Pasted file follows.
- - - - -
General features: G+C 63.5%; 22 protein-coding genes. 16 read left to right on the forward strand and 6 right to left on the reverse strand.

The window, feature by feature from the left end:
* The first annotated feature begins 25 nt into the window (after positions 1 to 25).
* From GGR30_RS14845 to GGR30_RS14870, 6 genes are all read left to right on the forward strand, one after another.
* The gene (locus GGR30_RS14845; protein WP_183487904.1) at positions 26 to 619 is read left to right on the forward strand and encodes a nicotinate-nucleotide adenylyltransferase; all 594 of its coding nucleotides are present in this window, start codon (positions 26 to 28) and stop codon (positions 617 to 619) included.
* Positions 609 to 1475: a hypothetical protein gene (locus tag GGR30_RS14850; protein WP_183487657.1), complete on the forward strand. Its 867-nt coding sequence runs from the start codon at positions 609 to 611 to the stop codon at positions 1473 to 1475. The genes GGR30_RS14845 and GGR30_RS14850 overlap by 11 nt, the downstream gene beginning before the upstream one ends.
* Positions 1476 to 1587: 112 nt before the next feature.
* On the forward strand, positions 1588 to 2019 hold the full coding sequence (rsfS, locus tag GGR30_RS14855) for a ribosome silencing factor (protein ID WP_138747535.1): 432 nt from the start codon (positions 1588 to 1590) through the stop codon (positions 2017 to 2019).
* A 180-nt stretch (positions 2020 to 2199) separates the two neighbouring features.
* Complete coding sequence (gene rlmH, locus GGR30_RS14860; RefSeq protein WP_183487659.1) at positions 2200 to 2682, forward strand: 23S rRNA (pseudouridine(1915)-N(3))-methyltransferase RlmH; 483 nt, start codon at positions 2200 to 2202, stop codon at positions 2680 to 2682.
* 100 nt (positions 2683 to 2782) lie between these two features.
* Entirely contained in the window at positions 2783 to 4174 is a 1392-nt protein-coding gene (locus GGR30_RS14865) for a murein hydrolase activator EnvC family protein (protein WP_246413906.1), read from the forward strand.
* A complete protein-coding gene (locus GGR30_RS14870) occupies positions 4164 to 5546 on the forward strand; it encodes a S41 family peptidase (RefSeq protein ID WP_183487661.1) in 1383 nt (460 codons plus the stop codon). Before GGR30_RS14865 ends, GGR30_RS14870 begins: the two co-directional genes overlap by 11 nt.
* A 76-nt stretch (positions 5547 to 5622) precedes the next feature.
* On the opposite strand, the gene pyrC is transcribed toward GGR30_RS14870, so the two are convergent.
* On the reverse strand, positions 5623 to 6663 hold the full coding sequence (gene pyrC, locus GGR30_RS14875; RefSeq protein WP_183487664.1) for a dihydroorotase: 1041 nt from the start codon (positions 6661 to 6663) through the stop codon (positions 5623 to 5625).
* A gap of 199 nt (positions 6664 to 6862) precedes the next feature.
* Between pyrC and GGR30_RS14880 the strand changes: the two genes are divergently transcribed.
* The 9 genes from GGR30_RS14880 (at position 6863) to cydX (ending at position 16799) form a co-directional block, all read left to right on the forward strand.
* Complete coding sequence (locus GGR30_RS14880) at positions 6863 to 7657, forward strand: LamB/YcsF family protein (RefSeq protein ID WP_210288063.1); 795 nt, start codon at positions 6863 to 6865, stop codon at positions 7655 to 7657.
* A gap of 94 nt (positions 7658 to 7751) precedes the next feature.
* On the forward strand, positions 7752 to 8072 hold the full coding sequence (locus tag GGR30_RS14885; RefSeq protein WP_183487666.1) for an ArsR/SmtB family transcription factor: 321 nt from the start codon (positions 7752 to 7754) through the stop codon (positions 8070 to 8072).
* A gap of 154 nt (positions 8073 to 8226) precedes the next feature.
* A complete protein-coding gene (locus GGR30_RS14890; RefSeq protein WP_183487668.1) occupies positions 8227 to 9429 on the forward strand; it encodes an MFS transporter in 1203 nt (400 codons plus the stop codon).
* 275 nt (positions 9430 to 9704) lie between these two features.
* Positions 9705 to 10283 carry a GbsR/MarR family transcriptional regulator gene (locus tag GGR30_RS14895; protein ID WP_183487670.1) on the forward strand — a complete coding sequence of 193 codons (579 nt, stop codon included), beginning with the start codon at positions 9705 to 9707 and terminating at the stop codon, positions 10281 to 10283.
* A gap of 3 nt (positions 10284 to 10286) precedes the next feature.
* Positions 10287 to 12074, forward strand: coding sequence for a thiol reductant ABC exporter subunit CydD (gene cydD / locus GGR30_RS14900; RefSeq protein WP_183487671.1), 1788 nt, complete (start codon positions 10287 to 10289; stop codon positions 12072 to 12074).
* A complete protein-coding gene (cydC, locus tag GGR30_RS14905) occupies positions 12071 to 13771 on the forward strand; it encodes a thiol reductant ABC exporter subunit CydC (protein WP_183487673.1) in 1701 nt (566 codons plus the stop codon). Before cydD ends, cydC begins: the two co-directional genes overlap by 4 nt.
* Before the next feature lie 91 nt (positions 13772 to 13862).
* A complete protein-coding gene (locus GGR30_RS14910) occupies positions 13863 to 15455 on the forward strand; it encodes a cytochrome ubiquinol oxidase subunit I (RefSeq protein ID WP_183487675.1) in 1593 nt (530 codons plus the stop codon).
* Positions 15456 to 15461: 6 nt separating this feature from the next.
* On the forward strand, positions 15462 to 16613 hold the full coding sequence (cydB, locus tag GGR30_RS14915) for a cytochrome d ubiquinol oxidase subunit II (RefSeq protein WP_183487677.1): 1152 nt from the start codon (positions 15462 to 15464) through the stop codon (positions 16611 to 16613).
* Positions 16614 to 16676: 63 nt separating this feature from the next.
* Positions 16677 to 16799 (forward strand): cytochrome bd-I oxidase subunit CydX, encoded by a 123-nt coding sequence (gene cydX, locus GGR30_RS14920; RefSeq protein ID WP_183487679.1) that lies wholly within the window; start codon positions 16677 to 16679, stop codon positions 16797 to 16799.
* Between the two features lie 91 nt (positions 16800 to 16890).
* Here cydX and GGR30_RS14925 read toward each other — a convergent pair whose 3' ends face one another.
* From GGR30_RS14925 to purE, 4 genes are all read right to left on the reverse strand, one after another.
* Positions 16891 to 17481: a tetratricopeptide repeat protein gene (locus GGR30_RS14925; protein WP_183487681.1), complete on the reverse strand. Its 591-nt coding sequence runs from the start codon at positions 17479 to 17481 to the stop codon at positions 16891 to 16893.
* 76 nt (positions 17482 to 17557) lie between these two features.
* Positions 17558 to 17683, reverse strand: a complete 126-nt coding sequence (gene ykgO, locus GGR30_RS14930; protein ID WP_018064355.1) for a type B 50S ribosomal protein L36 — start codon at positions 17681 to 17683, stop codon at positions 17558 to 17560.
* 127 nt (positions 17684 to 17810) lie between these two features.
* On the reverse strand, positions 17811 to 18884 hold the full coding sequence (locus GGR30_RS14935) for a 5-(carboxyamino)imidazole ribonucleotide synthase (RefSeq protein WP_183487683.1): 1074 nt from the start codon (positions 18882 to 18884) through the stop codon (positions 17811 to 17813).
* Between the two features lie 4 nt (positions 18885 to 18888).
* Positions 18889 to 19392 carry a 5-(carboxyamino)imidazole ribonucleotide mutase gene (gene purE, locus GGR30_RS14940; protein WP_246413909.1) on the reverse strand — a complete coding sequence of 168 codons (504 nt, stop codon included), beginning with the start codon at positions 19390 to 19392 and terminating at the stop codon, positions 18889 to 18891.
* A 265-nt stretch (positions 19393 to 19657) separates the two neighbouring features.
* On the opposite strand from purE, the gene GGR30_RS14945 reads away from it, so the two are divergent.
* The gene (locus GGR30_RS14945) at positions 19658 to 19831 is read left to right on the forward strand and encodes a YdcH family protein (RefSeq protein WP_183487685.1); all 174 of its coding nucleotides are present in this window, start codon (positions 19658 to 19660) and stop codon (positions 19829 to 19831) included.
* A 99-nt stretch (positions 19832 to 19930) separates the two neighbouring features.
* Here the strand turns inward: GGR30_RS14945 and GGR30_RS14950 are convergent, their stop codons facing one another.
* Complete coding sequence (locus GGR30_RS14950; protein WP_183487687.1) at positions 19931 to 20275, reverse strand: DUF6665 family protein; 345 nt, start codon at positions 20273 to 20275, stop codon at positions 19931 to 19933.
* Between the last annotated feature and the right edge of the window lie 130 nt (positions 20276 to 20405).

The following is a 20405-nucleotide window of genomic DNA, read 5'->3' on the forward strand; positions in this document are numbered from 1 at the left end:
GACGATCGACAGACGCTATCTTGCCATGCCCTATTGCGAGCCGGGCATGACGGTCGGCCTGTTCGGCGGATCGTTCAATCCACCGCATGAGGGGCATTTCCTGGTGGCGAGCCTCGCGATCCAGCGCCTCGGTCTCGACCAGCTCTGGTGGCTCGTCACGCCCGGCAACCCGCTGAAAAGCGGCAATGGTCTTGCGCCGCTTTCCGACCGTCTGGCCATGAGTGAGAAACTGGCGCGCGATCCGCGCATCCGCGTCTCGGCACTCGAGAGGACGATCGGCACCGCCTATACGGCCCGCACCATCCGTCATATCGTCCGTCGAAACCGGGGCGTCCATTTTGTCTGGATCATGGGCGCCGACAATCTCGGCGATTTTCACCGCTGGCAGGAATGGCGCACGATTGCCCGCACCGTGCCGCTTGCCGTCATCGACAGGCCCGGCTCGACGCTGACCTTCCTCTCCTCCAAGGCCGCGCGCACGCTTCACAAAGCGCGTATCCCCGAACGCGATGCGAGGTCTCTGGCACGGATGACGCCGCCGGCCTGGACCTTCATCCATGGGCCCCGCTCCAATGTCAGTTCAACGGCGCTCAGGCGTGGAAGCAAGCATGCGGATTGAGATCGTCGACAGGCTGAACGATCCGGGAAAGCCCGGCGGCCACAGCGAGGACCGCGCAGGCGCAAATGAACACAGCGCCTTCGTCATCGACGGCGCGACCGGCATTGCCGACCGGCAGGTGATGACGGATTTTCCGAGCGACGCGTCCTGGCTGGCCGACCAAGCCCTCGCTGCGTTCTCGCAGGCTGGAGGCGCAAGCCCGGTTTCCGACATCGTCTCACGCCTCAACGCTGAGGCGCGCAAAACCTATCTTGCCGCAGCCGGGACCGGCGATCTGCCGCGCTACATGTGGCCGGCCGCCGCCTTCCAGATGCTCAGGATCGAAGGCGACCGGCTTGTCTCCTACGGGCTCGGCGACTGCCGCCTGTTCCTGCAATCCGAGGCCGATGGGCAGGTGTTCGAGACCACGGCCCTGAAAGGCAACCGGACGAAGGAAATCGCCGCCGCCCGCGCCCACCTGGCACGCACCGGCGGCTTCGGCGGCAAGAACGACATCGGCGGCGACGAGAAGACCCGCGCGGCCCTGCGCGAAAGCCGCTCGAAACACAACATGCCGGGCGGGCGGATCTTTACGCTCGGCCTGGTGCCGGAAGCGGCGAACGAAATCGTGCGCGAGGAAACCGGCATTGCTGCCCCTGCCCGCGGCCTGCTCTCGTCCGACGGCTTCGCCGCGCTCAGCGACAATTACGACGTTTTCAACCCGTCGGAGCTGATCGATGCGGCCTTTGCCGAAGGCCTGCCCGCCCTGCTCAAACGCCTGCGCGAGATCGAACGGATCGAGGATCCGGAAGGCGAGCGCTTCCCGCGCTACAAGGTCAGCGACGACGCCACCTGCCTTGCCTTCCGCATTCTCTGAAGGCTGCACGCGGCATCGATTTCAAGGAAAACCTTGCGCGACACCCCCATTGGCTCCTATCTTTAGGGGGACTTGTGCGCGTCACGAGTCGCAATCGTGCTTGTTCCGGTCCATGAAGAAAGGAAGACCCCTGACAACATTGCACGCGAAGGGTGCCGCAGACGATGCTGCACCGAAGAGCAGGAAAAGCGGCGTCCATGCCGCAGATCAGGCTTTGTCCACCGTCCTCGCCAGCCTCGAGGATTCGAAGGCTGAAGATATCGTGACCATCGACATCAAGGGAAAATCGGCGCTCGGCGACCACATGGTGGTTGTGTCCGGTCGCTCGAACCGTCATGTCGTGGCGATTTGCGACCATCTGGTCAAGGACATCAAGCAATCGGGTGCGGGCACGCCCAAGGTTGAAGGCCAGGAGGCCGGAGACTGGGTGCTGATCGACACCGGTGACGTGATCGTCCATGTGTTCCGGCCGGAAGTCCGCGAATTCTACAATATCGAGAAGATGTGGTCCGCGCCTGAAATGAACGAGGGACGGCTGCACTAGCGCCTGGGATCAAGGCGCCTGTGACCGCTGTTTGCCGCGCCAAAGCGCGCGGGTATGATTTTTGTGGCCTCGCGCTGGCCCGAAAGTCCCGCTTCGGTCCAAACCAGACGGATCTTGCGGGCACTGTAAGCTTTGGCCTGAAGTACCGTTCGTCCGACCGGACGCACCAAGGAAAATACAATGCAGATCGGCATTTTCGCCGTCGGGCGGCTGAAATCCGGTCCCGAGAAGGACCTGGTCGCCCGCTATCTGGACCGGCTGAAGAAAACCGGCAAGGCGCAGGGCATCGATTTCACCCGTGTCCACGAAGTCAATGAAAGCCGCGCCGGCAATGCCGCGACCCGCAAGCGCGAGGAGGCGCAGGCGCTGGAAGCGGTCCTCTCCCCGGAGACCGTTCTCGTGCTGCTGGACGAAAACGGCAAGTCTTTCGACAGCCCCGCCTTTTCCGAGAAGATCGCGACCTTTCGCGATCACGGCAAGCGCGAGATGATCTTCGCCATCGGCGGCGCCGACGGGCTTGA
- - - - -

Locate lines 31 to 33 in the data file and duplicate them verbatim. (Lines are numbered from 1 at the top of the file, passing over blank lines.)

* A complete protein-coding gene (locus GGR30_RS14910) occupies positions 13863 to 15455 on the forward strand; it encodes a cytochrome ubiquinol oxidase subunit I (RefSeq protein ID WP_183487675.1) in 1593 nt (530 codons plus the stop codon).
* Positions 15456 to 15461: 6 nt separating this feature from the next.
* On the forward strand, positions 15462 to 16613 hold the full coding sequence (cydB, locus tag GGR30_RS14915) for a cytochrome d ubiquinol oxidase subunit II (RefSeq protein WP_183487677.1): 1152 nt from the start codon (positions 15462 to 15464) through the stop codon (positions 16611 to 16613).